Mostly, I didn’t deal with my fear as much as rely on diversions – Buddhist teacher Tara Brach would call them “false refuges.” – I juggled 20 games of Letterpress on the phone as well plowed through online New York Times crossword puzzles on my tablet. Access to streaming Netflix hooked me on the TV show “Criminal Minds” with its multiple seasons, reliable formats and lack of commercials. And I took hits of serotonin scrolling through email several times a day. And of course, walking Foxibeau around Lake Merritt diverted us both.
Yet no matter my efforts, fear flamed up in outbursts. My real estate agent with my future in his hands got a fair dose. Often I would ask him what I was going to do when escrow fell through. As my friend, he said he hated to see me so “negative.” Sure, I trusted him and yet I couldn’t or wouldn’t believe everything would go as planned. All of our paperwork took place on the computer, and I was so rattled I would settle for the first signature that suggested itself when signing Docu-sign paperwork, the long-distance method which seems to have replaced side-by-side page turning. Without a reassuring agent by my side pointing to each blank to sign or initial, for all I knew I might have been buying the unit next door to the one I thought I was selling.
Behind fear about the sale of my property in San Francisco, I hesitated to make this particular move to a senior residential hotel as it really spoke to my aging and the probability of eventual dependence. In the past I chose not to act on my wish to receive more care and kindness. I tended to scoff at aging friends who went ahead and paid to be treated with respect. Now, I have done likewise. Still fearful of having made the wrong decision, I feel gratitude for the daily acts of kindness, even though I pay to receive them. And it is lovely to live across the street from a lake encircled by what one resident called a “rosary” of tiny lights.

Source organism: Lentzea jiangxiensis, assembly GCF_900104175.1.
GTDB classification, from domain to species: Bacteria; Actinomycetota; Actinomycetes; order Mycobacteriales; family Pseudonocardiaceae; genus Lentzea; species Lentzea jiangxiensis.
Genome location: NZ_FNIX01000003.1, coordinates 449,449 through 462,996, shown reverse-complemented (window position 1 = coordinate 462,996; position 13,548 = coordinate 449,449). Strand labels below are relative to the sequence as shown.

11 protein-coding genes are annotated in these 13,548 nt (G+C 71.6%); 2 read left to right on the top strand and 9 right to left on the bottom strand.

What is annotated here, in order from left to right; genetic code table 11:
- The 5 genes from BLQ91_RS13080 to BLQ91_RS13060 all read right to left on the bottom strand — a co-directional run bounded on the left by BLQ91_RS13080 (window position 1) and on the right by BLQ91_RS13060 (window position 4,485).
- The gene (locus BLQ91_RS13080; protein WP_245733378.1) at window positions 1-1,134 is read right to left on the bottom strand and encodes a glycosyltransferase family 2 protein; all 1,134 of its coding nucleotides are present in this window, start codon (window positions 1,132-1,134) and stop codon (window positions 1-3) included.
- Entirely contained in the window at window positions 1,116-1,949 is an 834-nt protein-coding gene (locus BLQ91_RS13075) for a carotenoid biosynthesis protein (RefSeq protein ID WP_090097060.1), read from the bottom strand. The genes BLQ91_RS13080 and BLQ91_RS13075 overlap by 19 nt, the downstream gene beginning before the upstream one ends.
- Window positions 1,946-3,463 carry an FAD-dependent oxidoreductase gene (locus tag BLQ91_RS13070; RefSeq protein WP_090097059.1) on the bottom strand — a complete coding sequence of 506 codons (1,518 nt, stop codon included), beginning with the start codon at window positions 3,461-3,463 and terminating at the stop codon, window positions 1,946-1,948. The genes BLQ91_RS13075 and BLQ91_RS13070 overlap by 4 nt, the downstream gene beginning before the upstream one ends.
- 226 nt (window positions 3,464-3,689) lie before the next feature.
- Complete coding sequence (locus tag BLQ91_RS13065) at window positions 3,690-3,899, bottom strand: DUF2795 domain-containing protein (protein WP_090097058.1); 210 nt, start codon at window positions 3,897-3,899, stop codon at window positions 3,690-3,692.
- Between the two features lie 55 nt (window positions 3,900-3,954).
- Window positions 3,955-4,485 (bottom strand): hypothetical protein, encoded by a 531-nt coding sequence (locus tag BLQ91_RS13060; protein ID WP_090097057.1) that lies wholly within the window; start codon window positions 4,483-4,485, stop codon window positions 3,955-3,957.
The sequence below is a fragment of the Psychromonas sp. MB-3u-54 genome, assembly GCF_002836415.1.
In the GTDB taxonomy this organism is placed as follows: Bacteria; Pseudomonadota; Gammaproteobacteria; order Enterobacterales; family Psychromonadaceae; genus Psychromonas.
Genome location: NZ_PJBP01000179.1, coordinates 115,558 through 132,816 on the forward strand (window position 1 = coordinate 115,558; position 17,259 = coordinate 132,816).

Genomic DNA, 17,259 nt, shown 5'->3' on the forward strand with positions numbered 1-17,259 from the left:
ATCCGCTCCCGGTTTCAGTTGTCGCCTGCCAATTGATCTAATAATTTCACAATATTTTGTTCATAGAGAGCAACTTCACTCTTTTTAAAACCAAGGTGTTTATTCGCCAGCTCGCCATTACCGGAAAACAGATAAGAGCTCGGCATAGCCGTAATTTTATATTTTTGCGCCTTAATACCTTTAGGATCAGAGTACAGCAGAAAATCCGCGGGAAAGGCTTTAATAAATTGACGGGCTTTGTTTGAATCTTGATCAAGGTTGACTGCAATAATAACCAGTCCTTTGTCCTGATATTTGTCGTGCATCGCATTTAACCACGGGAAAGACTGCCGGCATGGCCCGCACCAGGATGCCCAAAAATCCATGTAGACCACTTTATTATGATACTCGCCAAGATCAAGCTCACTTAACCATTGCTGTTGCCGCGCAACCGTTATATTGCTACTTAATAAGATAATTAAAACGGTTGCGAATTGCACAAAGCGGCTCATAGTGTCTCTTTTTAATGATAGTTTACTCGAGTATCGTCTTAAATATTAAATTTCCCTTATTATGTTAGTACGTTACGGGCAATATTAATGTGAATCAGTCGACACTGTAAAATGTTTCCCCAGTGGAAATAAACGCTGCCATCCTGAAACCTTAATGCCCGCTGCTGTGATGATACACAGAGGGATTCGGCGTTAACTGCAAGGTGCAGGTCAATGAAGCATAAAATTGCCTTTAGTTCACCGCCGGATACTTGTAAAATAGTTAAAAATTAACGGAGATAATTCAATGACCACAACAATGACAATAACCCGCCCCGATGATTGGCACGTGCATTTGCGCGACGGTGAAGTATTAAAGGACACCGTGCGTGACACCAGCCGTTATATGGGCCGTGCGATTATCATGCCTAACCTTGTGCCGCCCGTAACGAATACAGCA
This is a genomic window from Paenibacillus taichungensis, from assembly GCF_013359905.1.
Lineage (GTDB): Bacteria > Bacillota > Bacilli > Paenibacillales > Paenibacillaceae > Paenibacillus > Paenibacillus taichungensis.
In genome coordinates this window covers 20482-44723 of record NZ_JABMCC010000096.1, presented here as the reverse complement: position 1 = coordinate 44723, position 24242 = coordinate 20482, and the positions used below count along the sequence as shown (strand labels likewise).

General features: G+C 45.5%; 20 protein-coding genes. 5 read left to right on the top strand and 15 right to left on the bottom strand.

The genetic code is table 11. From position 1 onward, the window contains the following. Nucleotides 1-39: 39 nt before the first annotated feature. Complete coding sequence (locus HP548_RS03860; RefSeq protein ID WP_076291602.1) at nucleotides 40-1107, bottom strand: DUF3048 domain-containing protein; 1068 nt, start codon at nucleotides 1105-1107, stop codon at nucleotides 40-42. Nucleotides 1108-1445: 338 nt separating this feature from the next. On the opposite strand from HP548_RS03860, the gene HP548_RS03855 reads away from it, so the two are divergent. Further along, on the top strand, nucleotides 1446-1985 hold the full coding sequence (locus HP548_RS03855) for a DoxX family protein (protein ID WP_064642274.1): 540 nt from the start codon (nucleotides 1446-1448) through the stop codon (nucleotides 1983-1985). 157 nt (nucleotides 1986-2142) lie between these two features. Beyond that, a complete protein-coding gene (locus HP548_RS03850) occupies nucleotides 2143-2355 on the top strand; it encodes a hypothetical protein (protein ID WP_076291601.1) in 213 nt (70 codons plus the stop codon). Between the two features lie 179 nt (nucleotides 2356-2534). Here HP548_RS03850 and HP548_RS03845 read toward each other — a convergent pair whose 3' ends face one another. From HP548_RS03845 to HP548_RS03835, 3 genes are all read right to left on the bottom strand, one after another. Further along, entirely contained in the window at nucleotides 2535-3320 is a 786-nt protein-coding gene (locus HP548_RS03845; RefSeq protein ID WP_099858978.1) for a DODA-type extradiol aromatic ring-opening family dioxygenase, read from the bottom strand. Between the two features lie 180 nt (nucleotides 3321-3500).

In truth, I chose this spot as a destination my son would happily bring my granddaughter to visit. In the month or so since my move, he has not scheduled a trip although I’m sure I tempted him with tales of the lake, the gondola rides and Fairyland. My head accepts the facts of his life, but when I see the “kids” of other residents drop by to check on their moms or dads; my heart feels sad. I expect compassion will compel me to accept both the head’s reasoning and the heart’s yearning.
And perhaps the wisdom credited to old age will show me how to be on this side of the Bay and connect with the other side like other commuters. I am already an expert at diversions, so I can connect to music or dharma talks with headphones or read an Oakland Public Library book while bowing to the vicissitudes of public transportation, grateful for my Clipper discount and the seats reserved for the elderly and the infirm.
And though only a month or so has passed since I conveniently lived within walking distance of the opera and symphony in San Francisco, I am learning to embrace aging. I haven’t yet refused the six-block trek to and from the19th St. BART, but I don’t plan to do it more than once a day. Weekends I might drive to and from city commitments, but I will be smart about when to venture bridgeward.
My prayer is that fear will be a teacher once I step back from the brink of panic and realize I have done okay so far. Well done, I am saying to myself.